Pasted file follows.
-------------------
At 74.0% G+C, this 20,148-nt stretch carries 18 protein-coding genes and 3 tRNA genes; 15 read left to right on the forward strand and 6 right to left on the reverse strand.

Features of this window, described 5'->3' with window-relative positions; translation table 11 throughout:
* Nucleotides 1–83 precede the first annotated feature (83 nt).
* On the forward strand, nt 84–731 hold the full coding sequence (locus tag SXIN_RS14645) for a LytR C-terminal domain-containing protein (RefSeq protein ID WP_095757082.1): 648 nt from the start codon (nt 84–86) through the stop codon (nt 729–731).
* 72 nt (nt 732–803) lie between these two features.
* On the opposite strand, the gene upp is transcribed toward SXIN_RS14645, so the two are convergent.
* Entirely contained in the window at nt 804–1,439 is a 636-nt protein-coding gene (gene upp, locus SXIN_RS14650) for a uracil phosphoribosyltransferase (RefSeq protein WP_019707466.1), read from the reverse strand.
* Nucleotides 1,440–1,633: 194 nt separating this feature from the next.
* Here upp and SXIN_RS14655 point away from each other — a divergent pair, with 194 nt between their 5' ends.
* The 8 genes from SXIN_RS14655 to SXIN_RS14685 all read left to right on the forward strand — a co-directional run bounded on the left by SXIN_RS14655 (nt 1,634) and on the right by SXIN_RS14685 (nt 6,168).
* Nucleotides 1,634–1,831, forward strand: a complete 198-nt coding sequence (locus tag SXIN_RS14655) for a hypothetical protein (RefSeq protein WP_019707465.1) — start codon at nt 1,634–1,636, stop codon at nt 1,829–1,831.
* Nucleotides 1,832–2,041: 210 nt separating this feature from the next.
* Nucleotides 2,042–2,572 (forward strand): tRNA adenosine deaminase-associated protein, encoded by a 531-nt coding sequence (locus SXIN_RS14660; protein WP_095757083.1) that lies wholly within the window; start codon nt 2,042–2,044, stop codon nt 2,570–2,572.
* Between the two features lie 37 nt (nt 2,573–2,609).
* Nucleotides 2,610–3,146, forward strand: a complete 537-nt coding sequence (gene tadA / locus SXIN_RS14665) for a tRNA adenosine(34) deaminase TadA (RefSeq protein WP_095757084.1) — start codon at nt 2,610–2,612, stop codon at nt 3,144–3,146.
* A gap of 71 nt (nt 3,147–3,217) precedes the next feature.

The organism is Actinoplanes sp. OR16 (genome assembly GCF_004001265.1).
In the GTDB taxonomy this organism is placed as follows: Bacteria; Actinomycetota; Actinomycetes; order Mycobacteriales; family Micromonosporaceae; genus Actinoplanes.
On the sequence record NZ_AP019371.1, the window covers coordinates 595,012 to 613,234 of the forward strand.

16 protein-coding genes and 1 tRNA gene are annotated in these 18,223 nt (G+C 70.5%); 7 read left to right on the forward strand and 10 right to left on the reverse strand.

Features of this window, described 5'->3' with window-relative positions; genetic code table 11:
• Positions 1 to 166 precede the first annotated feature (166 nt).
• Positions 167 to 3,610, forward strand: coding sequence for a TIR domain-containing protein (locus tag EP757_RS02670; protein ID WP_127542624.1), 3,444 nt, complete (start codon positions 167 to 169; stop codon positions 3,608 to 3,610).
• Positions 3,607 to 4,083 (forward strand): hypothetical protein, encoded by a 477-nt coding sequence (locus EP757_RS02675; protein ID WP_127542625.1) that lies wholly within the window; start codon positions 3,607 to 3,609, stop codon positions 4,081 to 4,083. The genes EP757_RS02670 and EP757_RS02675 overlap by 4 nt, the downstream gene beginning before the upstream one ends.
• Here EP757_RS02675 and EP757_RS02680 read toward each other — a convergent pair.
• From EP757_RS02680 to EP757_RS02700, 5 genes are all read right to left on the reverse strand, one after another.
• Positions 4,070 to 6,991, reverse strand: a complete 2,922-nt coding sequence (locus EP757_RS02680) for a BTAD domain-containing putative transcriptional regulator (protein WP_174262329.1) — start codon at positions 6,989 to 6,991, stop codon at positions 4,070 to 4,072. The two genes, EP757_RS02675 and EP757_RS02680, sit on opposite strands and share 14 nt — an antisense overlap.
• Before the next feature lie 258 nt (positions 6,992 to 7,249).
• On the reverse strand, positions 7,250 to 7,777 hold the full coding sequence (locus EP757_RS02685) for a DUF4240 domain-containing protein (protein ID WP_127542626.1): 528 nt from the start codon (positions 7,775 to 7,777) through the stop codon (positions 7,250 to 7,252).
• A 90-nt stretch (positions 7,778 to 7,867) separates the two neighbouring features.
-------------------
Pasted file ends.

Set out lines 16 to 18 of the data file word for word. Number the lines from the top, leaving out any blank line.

* A gap of 71 nt (nt 3,147–3,217) precedes the next feature.

The organism is Actinoplanes sp. OR16 (genome assembly GCF_004001265.1).
In the GTDB taxonomy this organism is placed as follows: Bacteria; Actinomycetota; Actinomycetes; order Mycobacteriales; family Micromonosporaceae; genus Actinoplanes.